Video Games Do Indeed Influence Children and Adolescents’ Aggression, Prosocial Behavior, and Academic Performance: A Clearer Reading of Ferguson (2015)

Paul Boxer, Christopher L. Groves, Meagan Docherty

Research output: Contribution to journalArticlepeer-review

28 Scopus citations

Abstract

Psychological scientists have long sought to determine the relative impact of environmental influences over development and behavior in comparison with the impact of personal, dispositional, or genetic influences. This has included significant interest in the role played by media in children’s development with a good deal of emphasis on how violent media spark and shape aggressive behavior in children and adolescents. Despite a variety of methodological weaknesses in his meta-analysis, Ferguson (2015, this issue) presents evidence to support the positive association between violent media consumption and a number of poor developmental outcomes. In this Commentary we discuss this meta-analytic work and how it fits into a broader understanding of human development.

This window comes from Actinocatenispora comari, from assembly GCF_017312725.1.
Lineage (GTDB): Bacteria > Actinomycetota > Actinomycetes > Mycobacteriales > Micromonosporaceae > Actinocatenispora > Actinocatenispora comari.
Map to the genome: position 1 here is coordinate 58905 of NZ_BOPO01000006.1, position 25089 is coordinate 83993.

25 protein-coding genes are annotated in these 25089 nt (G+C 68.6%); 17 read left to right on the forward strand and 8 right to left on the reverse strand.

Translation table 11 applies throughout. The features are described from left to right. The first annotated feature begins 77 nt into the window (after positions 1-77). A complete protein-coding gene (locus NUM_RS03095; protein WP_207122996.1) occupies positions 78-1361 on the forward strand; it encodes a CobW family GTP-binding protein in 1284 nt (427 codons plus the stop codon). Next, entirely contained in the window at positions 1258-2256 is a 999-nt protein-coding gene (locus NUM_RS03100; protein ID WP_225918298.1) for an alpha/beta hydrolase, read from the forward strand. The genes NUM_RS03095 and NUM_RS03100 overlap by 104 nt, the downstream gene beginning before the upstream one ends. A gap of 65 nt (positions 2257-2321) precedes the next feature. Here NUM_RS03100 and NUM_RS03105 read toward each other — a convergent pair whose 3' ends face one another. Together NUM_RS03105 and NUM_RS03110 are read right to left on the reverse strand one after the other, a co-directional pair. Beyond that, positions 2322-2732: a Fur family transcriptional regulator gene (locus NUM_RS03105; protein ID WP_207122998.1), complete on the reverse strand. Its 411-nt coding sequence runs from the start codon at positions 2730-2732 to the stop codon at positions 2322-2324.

Original languageEnglish (US)
Pages (from-to)671-673
Number of pages3
JournalPerspectives on Psychological Science
Volume10
Issue number5
DOIs
StatePublished - Sep 22 2015

All Science Journal Classification (ASJC) codes

  • Psychology(all)

Keywords

  • child development
  • media effects
  • meta-analysis
  • video games

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